When the topic of racism and anti-Asian hate is discussed, it usually goes hand in hand in talking about stereotypes Asians get subjected to in Hollywood and the Western media. Generically, Asians have been depicted in Hollywood as weak, easy targets, not masculine enough (however that is defined), and requiring the ultimate White savior hero to rescue all Asians from devastation. The other stereotype is that Asians only know martial arts, and where this is true for Warrior, because it is a series that has a lot of awesome martial arts scenes, the martial arts is just a layer over a complex and nuanced series about the plight of the early Chinese in America.
In addition, the characters in Warrior actually change the narrative on stereotypes – there are no Asian female characters who require a White savior or any man to rescue them as they are all strong, independent female characters, and all the Asian men are just badass as can be. Yes, they do find relationships and love.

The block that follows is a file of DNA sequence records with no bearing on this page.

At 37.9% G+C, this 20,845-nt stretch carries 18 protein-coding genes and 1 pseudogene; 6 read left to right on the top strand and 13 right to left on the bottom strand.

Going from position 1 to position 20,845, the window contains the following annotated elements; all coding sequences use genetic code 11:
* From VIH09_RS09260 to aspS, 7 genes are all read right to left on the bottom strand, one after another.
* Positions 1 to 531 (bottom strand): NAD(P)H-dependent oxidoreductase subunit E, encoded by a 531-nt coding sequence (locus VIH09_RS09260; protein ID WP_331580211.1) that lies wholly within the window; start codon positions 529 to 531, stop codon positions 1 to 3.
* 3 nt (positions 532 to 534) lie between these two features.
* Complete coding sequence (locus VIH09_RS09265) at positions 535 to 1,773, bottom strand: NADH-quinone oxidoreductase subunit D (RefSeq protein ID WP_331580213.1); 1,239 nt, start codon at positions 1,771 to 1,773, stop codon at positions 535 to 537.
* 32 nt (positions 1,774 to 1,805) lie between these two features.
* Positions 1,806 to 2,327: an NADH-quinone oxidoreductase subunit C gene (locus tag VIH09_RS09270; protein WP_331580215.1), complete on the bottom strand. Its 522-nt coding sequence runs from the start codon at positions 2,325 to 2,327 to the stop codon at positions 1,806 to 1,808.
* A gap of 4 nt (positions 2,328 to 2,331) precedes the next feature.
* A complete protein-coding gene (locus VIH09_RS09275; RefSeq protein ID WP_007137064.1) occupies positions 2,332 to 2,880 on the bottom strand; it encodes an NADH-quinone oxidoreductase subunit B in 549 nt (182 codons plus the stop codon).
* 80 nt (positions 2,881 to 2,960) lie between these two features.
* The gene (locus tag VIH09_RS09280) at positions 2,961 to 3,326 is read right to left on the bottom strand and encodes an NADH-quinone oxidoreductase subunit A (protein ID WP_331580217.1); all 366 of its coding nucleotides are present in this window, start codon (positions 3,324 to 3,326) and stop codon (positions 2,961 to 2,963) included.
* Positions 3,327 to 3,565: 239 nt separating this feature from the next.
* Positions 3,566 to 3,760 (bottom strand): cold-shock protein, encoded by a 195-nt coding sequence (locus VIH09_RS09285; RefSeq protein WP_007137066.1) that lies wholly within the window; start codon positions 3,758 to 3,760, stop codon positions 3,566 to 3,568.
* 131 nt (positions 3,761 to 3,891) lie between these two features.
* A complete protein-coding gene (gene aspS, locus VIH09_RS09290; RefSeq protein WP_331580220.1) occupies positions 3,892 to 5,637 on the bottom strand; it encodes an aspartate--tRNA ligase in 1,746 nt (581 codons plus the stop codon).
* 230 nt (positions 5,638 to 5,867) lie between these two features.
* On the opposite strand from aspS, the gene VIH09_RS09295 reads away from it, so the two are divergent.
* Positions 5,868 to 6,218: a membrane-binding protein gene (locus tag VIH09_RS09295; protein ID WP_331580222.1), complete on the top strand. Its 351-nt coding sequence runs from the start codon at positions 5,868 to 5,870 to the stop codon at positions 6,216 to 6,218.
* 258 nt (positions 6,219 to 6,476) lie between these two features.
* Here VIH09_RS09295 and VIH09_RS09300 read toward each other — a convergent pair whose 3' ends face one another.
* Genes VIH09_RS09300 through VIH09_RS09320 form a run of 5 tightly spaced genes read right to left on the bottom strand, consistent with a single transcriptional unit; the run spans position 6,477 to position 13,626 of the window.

Cheng who plays Ah Toy – a brothel owner and an expert in wielding the Dao (Chinese sword) talks passionately about how their characters defy negative stereotypes in the series.
“Personally, I have had a lot of conversations with other Asian women actresses on this issue, considering Ah Toy is a brothel owner. But You know what? I came to the conclusion that she became a brothel owner to survive, as she at one time was a vulnerable woman. It is a complex thing with Ah Toy – on one hand we see her as someone who exploits other Chinese women, but on the other hand we see her as a scarred woman who made a life for herself so she doesn’t have to rely or depend on any man. If we see her in that light then she changes the stereotype. Also her sword skills are at expert level, so in addition, she can defend herself physically as well”, Cheng said.
The first season of Warrior premiered back in 2019, though its roots reach back decades earlier. The initial concept behind this series – now entering its third season originated in the mind of martial arts legend Bruce Lee. It was Lee’s unfinished treatment that spawned this martial arts masterpiece depicting the challenges the Chinese faced in mid-1800s San Francisco.
Directed/created by Justin Lin and Jonathan Tropper, the story is focused upon the ongoing conflict between San Francisco’s tongs which are basically community centers for Chinese immigrants with some being involved in organized crime.